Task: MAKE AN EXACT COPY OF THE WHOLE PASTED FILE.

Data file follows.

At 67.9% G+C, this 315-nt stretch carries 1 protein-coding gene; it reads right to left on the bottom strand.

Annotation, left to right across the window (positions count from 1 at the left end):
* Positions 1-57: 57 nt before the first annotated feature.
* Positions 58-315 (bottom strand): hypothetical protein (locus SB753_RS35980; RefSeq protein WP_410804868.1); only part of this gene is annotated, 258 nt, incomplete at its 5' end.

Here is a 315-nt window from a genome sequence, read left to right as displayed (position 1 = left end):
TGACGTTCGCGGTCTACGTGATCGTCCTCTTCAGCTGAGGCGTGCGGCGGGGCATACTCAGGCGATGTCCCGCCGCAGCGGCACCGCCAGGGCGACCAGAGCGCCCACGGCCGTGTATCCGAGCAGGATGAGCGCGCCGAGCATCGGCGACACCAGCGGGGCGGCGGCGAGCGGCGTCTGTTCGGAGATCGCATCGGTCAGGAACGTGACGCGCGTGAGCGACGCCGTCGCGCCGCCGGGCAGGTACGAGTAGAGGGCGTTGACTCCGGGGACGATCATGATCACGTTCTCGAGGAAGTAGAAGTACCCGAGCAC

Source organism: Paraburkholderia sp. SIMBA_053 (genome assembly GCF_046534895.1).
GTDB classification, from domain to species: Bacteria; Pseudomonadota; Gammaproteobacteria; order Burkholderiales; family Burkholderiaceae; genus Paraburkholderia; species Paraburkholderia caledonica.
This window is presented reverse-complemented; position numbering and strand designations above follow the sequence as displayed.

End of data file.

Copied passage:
At 67.9% G+C, this 315-nt stretch carries 1 protein-coding gene; it reads right to left on the bottom strand.

Annotation, left to right across the window (positions count from 1 at the left end):
* Positions 1-57: 57 nt before the first annotated feature.
* Positions 58-315 (bottom strand): hypothetical protein (locus SB753_RS35980; RefSeq protein WP_410804868.1); only part of this gene is annotated, 258 nt, incomplete at its 5' end.

Here is a 315-nt window from a genome sequence, read left to right as displayed (position 1 = left end):
TGACGTTCGCGGTCTACGTGATCGTCCTCTTCAGCTGAGGCGTGCGGCGGGGCATACTCAGGCGATGTCCCGCCGCAGCGGCACCGCCAGGGCGACCAGAGCGCCCACGGCCGTGTATCCGAGCAGGATGAGCGCGCCGAGCATCGGCGACACCAGCGGGGCGGCGGCGAGCGGCGTCTGTTCGGAGATCGCATCGGTCAGGAACGTGACGCGCGTGAGCGACGCCGTCGCGCCGCCGGGCAGGTACGAGTAGAGGGCGTTGACTCCGGGGACGATCATGATCACGTTCTCGAGGAAGTAGAAGTACCCGAGCAC

Source organism: Paraburkholderia sp. SIMBA_053 (genome assembly GCF_046534895.1).
GTDB classification, from domain to species: Bacteria; Pseudomonadota; Gammaproteobacteria; order Burkholderiales; family Burkholderiaceae; genus Paraburkholderia; species Paraburkholderia caledonica.
This window is presented reverse-complemented; position numbering and strand designations above follow the sequence as displayed.